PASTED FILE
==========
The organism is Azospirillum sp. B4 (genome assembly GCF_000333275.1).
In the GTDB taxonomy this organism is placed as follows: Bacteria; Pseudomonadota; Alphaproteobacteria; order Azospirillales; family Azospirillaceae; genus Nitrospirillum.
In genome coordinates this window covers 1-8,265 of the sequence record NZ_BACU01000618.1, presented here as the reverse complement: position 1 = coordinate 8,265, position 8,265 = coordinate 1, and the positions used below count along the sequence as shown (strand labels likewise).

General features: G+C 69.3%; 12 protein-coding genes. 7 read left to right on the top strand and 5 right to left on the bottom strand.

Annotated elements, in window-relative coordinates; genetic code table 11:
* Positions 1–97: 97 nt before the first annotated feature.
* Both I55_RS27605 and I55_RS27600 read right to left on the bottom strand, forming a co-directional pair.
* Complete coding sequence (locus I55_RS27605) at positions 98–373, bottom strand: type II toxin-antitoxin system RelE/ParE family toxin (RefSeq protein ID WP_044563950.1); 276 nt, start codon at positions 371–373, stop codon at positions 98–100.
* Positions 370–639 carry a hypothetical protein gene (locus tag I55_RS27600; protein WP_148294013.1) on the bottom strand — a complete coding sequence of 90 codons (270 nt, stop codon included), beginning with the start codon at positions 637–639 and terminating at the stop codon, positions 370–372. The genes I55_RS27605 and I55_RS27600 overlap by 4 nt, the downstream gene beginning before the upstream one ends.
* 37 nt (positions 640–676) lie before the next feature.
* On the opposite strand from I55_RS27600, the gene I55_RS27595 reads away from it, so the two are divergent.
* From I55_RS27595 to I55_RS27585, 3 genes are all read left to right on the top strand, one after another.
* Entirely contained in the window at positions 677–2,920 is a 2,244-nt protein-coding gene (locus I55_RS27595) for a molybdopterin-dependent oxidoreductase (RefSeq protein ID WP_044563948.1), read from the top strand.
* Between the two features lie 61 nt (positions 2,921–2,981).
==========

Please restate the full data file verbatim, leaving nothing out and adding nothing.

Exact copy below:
The organism is Azospirillum sp. B4 (genome assembly GCF_000333275.1).
In the GTDB taxonomy this organism is placed as follows: Bacteria; Pseudomonadota; Alphaproteobacteria; order Azospirillales; family Azospirillaceae; genus Nitrospirillum.
In genome coordinates this window covers 1-8,265 of the sequence record NZ_BACU01000618.1, presented here as the reverse complement: position 1 = coordinate 8,265, position 8,265 = coordinate 1, and the positions used below count along the sequence as shown (strand labels likewise).

General features: G+C 69.3%; 12 protein-coding genes. 7 read left to right on the top strand and 5 right to left on the bottom strand.

Annotated elements, in window-relative coordinates; genetic code table 11:
* Positions 1–97: 97 nt before the first annotated feature.
* Both I55_RS27605 and I55_RS27600 read right to left on the bottom strand, forming a co-directional pair.
* Complete coding sequence (locus I55_RS27605) at positions 98–373, bottom strand: type II toxin-antitoxin system RelE/ParE family toxin (RefSeq protein ID WP_044563950.1); 276 nt, start codon at positions 371–373, stop codon at positions 98–100.
* Positions 370–639 carry a hypothetical protein gene (locus tag I55_RS27600; protein WP_148294013.1) on the bottom strand — a complete coding sequence of 90 codons (270 nt, stop codon included), beginning with the start codon at positions 637–639 and terminating at the stop codon, positions 370–372. The genes I55_RS27605 and I55_RS27600 overlap by 4 nt, the downstream gene beginning before the upstream one ends.
* 37 nt (positions 640–676) lie before the next feature.
* On the opposite strand from I55_RS27600, the gene I55_RS27595 reads away from it, so the two are divergent.
* From I55_RS27595 to I55_RS27585, 3 genes are all read left to right on the top strand, one after another.
* Entirely contained in the window at positions 677–2,920 is a 2,244-nt protein-coding gene (locus I55_RS27595) for a molybdopterin-dependent oxidoreductase (RefSeq protein ID WP_044563948.1), read from the top strand.
* Between the two features lie 61 nt (positions 2,921–2,981).